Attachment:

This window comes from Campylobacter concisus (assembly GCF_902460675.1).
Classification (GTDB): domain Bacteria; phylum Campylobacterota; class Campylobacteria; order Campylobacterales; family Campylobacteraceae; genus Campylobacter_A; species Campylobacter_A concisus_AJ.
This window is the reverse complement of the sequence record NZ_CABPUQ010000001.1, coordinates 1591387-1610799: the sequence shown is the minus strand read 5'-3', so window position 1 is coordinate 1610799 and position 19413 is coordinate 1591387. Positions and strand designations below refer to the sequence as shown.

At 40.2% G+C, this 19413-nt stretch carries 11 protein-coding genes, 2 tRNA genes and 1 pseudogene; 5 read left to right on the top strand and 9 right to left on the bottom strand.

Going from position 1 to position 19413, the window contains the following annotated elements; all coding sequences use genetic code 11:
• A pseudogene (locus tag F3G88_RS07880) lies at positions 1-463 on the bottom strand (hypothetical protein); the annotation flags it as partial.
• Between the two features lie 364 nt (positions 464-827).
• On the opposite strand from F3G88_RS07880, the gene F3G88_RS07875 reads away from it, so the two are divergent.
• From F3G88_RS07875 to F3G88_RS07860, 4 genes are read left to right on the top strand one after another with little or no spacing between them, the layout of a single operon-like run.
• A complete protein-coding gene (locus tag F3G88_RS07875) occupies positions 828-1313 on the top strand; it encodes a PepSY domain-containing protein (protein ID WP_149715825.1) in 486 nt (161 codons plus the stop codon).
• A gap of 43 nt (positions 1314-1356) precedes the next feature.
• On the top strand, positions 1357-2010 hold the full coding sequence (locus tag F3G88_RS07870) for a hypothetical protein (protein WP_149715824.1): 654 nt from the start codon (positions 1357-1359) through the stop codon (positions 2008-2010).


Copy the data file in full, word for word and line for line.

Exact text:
This window comes from Campylobacter concisus (assembly GCF_902460675.1).
Classification (GTDB): domain Bacteria; phylum Campylobacterota; class Campylobacteria; order Campylobacterales; family Campylobacteraceae; genus Campylobacter_A; species Campylobacter_A concisus_AJ.
This window is the reverse complement of the sequence record NZ_CABPUQ010000001.1, coordinates 1591387-1610799: the sequence shown is the minus strand read 5'-3', so window position 1 is coordinate 1610799 and position 19413 is coordinate 1591387. Positions and strand designations below refer to the sequence as shown.

At 40.2% G+C, this 19413-nt stretch carries 11 protein-coding genes, 2 tRNA genes and 1 pseudogene; 5 read left to right on the top strand and 9 right to left on the bottom strand.

Going from position 1 to position 19413, the window contains the following annotated elements; all coding sequences use genetic code 11:
• A pseudogene (locus tag F3G88_RS07880) lies at positions 1-463 on the bottom strand (hypothetical protein); the annotation flags it as partial.
• Between the two features lie 364 nt (positions 464-827).
• On the opposite strand from F3G88_RS07880, the gene F3G88_RS07875 reads away from it, so the two are divergent.
• From F3G88_RS07875 to F3G88_RS07860, 4 genes are read left to right on the top strand one after another with little or no spacing between them, the layout of a single operon-like run.
• A complete protein-coding gene (locus tag F3G88_RS07875) occupies positions 828-1313 on the top strand; it encodes a PepSY domain-containing protein (protein ID WP_149715825.1) in 486 nt (161 codons plus the stop codon).
• A gap of 43 nt (positions 1314-1356) precedes the next feature.
• On the top strand, positions 1357-2010 hold the full coding sequence (locus tag F3G88_RS07870) for a hypothetical protein (protein WP_149715824.1): 654 nt from the start codon (positions 1357-1359) through the stop codon (positions 2008-2010).